“It is the director’s vision that ultimately goes on the film. If you want it to be exactly your vision as a writer, you should write novels, or you should direct your own movies.
“When Joel had been offered ‘Batman Forever,’ I had salivated loudly, because I had been a Batman fan since I was little.” The original writers, Lee and Janet Scott Batchler, had written “Batman” between scripts of a two-pic pact with Disney, who wanted them back. “Again, Joel invited me to be part of the production,” recalls Goldsman. “And during that show, John Grisham called him about ‘A Time to Kill.’
“I had had one meeting with John on ‘The Client,’ a couple of meetings with John and Joel on ‘A Time to Kill.’ And I wrote ‘A Time to Kill’ during the last couple of months of shooting ‘Batman Forever.’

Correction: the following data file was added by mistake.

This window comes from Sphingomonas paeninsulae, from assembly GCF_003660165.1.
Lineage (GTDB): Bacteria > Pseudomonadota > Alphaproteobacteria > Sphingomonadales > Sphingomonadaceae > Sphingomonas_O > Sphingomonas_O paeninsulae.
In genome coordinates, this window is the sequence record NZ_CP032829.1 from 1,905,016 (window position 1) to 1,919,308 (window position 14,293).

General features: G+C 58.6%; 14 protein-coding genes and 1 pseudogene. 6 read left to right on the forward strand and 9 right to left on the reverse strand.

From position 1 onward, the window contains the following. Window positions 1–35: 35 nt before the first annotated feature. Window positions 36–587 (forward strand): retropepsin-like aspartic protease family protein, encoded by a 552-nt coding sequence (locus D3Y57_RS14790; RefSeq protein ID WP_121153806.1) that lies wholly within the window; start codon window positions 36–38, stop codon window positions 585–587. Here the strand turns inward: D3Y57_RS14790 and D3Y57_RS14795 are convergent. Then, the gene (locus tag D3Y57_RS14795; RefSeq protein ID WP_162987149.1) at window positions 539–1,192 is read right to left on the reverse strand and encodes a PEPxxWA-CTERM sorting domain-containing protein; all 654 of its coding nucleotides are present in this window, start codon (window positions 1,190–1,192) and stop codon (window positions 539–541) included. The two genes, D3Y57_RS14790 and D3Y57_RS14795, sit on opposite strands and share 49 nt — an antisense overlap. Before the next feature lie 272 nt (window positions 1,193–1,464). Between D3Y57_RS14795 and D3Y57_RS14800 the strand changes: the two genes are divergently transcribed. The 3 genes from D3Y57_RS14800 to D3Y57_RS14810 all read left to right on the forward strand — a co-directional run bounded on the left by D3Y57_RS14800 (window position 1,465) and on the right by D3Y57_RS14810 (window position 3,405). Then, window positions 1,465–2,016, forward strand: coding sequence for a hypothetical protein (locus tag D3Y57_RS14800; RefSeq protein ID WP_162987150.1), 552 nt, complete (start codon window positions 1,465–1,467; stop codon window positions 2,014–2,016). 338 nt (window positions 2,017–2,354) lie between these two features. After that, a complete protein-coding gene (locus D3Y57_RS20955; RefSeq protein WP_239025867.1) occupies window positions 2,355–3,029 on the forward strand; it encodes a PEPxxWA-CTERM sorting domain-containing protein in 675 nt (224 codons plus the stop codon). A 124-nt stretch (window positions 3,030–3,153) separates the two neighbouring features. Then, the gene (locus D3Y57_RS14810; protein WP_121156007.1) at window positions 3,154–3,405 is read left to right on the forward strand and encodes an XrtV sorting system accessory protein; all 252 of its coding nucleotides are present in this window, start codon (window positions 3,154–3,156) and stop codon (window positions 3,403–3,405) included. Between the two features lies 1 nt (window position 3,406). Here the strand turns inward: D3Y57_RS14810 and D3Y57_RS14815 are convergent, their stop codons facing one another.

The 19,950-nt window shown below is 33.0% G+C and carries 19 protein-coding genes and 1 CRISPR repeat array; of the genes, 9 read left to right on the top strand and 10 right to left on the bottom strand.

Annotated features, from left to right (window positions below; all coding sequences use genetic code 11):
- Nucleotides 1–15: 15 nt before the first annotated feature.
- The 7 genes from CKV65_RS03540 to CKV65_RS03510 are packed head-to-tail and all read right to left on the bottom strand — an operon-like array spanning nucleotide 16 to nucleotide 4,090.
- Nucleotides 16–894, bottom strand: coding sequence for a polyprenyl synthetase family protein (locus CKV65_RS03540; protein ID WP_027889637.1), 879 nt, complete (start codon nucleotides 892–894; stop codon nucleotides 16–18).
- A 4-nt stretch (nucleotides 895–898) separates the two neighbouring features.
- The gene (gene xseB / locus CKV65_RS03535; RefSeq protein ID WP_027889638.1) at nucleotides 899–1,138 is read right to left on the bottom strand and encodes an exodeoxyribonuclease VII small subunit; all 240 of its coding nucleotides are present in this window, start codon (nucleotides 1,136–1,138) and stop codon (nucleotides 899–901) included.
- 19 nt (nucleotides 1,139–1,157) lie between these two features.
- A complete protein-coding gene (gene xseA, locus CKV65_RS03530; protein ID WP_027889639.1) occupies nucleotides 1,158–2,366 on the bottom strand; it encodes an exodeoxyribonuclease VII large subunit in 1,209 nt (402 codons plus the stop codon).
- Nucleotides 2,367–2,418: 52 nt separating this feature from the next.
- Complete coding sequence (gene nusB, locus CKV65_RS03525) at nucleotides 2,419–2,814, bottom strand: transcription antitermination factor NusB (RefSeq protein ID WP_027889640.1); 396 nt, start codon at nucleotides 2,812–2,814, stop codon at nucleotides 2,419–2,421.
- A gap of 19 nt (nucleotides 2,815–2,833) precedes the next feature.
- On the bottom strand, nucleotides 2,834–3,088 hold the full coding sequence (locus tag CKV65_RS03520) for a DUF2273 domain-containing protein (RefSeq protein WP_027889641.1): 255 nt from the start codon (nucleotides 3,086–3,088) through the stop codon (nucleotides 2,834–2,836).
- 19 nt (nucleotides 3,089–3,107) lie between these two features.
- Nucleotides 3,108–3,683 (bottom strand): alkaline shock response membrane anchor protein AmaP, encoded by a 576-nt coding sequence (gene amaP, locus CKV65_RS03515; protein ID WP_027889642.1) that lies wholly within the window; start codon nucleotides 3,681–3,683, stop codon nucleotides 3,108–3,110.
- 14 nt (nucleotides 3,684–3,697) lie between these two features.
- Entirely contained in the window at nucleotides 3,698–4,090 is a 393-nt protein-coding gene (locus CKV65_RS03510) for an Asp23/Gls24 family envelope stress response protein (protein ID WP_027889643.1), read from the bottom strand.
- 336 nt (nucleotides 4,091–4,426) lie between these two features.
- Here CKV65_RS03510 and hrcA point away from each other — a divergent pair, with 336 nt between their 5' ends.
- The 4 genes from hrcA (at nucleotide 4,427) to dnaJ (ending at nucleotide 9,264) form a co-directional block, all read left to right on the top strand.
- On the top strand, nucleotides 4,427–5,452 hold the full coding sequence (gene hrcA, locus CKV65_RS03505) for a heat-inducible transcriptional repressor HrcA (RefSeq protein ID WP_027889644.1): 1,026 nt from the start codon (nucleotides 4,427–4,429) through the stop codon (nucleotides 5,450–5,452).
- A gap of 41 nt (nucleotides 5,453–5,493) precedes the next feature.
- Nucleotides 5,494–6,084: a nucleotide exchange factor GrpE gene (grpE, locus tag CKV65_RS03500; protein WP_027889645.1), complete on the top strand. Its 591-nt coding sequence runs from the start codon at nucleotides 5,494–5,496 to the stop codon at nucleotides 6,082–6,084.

“‘Batman and Robin’ was a totally original script that came from ideas Joel and I had on the plane ride back from a location scout in Mississippi for ‘A Time to Kill.'”
Goldsman has the sole story and screenplay credit on “Batman and Robin.” “But the truth is, Joel and I made up the story together. It’s not like I went away and came back with a script. We talked about it all the way through the shooting of ‘A Time to Kill,’ until together we came up with the rhythm of the piece, what was happening where, when, and to whom.”
Goldsman is currently writing and producing “Lost in Space” at New Line, directed by Stephen Hopkins and starring Gary Oldman and William Hurt, and has a production deal at WB. “There’s no question in my mind that I would not be where I am today if it were not for Joel. As a writer you couldn’t be luckier than to work with him. He’s unbelievably supportive and generous. You grow and understand your writing better, because you get to be part of the filmmaking process. And that’s rare in Hollywood — it shouldn’t be, but it is.”